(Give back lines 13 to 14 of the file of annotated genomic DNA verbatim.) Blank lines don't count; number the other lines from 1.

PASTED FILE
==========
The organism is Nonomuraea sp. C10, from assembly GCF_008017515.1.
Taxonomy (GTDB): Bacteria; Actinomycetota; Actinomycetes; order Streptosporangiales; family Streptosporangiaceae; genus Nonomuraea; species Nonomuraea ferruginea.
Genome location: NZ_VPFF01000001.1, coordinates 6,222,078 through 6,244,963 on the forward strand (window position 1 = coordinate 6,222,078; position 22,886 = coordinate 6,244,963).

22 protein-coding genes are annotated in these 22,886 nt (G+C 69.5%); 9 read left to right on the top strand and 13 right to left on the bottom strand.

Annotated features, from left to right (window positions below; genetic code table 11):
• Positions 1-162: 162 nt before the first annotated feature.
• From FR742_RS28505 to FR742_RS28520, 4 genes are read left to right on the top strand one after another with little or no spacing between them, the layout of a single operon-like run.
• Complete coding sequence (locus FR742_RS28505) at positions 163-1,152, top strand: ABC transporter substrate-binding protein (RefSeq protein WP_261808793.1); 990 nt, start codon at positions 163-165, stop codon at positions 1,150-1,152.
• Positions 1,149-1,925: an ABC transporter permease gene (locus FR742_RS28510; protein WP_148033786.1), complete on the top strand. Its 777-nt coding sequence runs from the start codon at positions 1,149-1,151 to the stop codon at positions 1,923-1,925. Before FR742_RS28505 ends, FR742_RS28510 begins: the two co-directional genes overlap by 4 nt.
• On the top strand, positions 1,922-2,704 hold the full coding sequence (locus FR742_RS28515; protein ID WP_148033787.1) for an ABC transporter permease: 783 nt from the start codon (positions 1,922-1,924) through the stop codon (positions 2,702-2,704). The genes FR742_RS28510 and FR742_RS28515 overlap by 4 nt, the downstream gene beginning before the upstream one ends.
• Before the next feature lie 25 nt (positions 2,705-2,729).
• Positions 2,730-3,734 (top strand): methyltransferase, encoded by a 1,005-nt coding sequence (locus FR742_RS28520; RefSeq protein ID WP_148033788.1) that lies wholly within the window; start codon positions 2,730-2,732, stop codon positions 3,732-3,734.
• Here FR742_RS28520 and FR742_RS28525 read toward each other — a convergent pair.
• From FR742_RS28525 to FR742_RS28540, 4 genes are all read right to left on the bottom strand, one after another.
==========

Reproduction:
• Here FR742_RS28520 and FR742_RS28525 read toward each other — a convergent pair.
• From FR742_RS28525 to FR742_RS28540, 4 genes are all read right to left on the bottom strand, one after another.